Nigeria seizes powerbroker in £196m fraud case

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The Independent Online

Nigeria's president Goodluck Jonathan gave his first clear signal of intent in the fight against corruption as one of the country's most powerful men was arrested yesterday.

James Ibori, who is accused of stealing $292m (£196m) of state money while he was governor of the oil-rich Delta State, was detained by police in Dubai.

At the same time Mr Jonathan, who was only sworn in last week, appointed a comparative unknown as his vice-president, suggesting he may defy his own party and run in next year's election.

Analysts have been watching to see whether the new President would name a powerful number two from the Muslim North, who would then be an automatic choice for the ruling Peoples Democratic Party at the upcoming election. But the appointment of Namadi Sambo, governor of the state of Kaduna and a recent arrival into politics, suggests Mr Jonathan will be looking to keep the top job next year, analysts said.

Mr Ibori is one of a handful of mega-rich powerbrokers who have been involved in Nigeria's behind-the-scenes power struggles. One of the powerful panel of elders in the ruling party, he is also wanted for questioning by police in Britain where several associates including a former mistress are already on trial.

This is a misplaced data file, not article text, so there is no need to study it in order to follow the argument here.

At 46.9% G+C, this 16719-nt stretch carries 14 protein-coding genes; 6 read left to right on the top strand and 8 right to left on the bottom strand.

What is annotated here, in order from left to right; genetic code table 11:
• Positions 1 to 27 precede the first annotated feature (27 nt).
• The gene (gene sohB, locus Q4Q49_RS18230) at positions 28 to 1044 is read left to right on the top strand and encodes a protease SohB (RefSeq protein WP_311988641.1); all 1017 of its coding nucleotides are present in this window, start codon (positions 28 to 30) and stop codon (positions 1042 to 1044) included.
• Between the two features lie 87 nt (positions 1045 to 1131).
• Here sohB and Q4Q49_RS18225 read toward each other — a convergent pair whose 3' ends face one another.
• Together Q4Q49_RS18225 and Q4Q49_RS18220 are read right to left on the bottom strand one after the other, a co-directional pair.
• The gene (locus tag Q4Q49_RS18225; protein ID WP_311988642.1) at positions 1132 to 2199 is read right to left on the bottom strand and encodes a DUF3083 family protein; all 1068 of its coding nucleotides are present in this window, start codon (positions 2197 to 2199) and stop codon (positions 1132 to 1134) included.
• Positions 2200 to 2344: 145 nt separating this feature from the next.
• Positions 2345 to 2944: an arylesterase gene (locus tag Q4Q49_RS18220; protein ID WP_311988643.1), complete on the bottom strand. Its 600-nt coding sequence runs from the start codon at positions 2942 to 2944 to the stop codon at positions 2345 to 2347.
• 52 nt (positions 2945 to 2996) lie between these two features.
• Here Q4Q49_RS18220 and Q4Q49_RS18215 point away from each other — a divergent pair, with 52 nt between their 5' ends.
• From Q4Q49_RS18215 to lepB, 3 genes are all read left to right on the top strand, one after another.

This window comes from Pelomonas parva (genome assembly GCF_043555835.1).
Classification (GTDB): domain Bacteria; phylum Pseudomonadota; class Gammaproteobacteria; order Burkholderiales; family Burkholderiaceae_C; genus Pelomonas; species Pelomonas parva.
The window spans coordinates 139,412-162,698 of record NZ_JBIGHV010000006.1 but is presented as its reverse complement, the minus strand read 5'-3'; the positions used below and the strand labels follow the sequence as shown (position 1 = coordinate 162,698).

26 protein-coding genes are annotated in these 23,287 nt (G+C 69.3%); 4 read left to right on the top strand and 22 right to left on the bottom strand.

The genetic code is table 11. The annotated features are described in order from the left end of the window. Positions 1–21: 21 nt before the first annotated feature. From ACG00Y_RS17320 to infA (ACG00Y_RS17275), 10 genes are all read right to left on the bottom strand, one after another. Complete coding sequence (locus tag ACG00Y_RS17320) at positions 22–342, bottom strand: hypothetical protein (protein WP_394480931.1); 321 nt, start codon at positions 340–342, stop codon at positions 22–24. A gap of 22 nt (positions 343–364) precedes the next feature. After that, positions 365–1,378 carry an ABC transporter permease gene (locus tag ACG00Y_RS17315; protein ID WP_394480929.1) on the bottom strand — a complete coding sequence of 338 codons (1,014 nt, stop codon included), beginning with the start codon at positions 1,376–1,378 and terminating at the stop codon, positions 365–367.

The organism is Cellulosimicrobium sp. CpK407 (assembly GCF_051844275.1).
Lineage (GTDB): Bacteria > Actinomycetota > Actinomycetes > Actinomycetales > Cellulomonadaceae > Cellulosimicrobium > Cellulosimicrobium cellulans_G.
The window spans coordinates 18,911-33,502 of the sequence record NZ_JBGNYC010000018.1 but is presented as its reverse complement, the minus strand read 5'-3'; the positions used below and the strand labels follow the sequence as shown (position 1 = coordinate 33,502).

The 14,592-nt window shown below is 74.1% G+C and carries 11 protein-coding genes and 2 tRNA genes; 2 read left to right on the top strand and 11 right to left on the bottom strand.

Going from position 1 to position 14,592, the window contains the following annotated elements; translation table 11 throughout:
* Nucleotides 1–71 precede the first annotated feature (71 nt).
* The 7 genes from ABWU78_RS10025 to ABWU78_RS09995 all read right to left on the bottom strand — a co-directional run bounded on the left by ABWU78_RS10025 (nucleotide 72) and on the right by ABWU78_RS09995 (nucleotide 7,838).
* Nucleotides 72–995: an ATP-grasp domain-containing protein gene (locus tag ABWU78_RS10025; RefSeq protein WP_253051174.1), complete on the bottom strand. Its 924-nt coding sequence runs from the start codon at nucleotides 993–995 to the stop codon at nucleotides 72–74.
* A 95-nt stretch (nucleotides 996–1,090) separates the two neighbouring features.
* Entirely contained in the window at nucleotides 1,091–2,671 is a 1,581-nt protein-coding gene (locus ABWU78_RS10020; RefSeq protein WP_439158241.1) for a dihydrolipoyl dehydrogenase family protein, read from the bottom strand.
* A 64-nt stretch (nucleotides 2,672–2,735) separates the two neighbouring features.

Faridi Waziri, the head of Nigeria's Economic and Financial Crimes Commission (EFCC), said he had been taken into custody after an Interpol arrest warrant was issued. "We are consulting on the next line of action, whether the Metropolitan Police will want him to stand trial there in London," Mr Waziri said. We also have a case here pending against him."

The combined moves yesterday appeared to show that Mr Jonathan – who was criticised until recently as a non-entity – is willing to clash with his colleagues in the ruling party.

Nigeria's first President from the oil-rich Niger Delta, Mr Jonathan was sworn in last week after the death of Umaru Yar'Adua. The southerner has been acting president since February when his boss, a Muslim from the northern state of Katsina, was finally deemed unfit to govern following a long illness and absence in Saudi Arabia.

Party officials from the PDP were quick to warn Mr Jonathan that they would oppose any efforts to prolong his role as caretaker president as it would conflict with the informal agreement that they would rotate the presidency between the north and south.

The President prior to Mr Yar'Adua was Olusegun Obasanjo, a Christian southerner, who served two terms. So the northern wing of the PDP believes it is still their turn in the presidency.

However, there is growing support within Nigeria, especially in the Delta, and strong encouragement from Western diplomats, for Mr Jonathan to remain.

Mr Ibori, who will now be sent back to Nigeria to face fraud charges, was among the President's strongest opponents. A fellow Delta Nigerian, he helped to bankroll Mr Yar'Adua's rise to power in 2007 and has stayed close to unpopular former First Lady Turai.

In 2007, Mr Ibori was charged by the EFCC with looting more than $85m during his eight-year tenure in Delta State. Governors in the three main oil-producing states enjoy effective immunity from prosecution while in office.

That case was dismissed by a regional court in Asaba. Mr Ibori had a separate new court house built to hear the case and had senior federal government figures lead his defence.

Several of Mr Ibori's associates are also facing money laundering charges in Britain, where a court froze $35m of his assets on suspicion they were the proceeds of corruption.

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